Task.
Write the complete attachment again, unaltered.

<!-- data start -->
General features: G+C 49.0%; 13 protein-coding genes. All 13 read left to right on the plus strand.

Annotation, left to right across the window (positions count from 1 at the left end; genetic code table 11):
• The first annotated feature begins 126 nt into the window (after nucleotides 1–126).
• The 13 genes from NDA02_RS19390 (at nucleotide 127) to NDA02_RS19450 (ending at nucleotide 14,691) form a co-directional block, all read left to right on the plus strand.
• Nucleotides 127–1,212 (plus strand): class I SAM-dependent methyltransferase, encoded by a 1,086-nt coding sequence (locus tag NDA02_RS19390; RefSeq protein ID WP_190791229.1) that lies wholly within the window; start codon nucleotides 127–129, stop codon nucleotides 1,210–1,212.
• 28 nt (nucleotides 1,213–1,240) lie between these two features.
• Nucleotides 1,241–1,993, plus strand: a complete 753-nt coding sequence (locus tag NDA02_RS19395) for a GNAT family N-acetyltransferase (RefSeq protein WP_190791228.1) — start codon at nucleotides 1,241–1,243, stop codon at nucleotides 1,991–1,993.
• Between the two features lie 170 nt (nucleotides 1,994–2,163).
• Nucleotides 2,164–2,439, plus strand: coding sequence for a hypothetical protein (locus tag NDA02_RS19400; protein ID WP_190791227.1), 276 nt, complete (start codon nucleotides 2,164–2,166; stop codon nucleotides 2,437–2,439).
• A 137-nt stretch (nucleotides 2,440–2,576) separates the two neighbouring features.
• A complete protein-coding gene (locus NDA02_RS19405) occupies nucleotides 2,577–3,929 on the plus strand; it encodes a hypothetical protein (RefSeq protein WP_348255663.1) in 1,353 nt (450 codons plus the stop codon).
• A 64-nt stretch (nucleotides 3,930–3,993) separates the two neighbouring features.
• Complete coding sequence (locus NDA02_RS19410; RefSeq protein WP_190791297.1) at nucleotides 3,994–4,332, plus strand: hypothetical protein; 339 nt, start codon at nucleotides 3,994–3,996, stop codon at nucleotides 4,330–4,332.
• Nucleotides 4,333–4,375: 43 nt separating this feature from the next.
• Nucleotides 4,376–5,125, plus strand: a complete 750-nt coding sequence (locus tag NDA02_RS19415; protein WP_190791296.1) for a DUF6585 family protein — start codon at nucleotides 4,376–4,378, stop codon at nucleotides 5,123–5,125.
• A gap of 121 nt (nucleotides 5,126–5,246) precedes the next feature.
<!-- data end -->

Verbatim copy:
General features: G+C 49.0%; 13 protein-coding genes. All 13 read left to right on the plus strand.

Annotation, left to right across the window (positions count from 1 at the left end; genetic code table 11):
• The first annotated feature begins 126 nt into the window (after nucleotides 1–126).
• The 13 genes from NDA02_RS19390 (at nucleotide 127) to NDA02_RS19450 (ending at nucleotide 14,691) form a co-directional block, all read left to right on the plus strand.
• Nucleotides 127–1,212 (plus strand): class I SAM-dependent methyltransferase, encoded by a 1,086-nt coding sequence (locus tag NDA02_RS19390; RefSeq protein ID WP_190791229.1) that lies wholly within the window; start codon nucleotides 127–129, stop codon nucleotides 1,210–1,212.
• 28 nt (nucleotides 1,213–1,240) lie between these two features.
• Nucleotides 1,241–1,993, plus strand: a complete 753-nt coding sequence (locus tag NDA02_RS19395) for a GNAT family N-acetyltransferase (RefSeq protein WP_190791228.1) — start codon at nucleotides 1,241–1,243, stop codon at nucleotides 1,991–1,993.
• Between the two features lie 170 nt (nucleotides 1,994–2,163).
• Nucleotides 2,164–2,439, plus strand: coding sequence for a hypothetical protein (locus tag NDA02_RS19400; protein ID WP_190791227.1), 276 nt, complete (start codon nucleotides 2,164–2,166; stop codon nucleotides 2,437–2,439).
• A 137-nt stretch (nucleotides 2,440–2,576) separates the two neighbouring features.
• A complete protein-coding gene (locus NDA02_RS19405) occupies nucleotides 2,577–3,929 on the plus strand; it encodes a hypothetical protein (RefSeq protein WP_348255663.1) in 1,353 nt (450 codons plus the stop codon).
• A 64-nt stretch (nucleotides 3,930–3,993) separates the two neighbouring features.
• Complete coding sequence (locus NDA02_RS19410; RefSeq protein WP_190791297.1) at nucleotides 3,994–4,332, plus strand: hypothetical protein; 339 nt, start codon at nucleotides 3,994–3,996, stop codon at nucleotides 4,330–4,332.
• Nucleotides 4,333–4,375: 43 nt separating this feature from the next.
• Nucleotides 4,376–5,125, plus strand: a complete 750-nt coding sequence (locus tag NDA02_RS19415; protein WP_190791296.1) for a DUF6585 family protein — start codon at nucleotides 4,376–4,378, stop codon at nucleotides 5,123–5,125.
• A gap of 121 nt (nucleotides 5,126–5,246) precedes the next feature.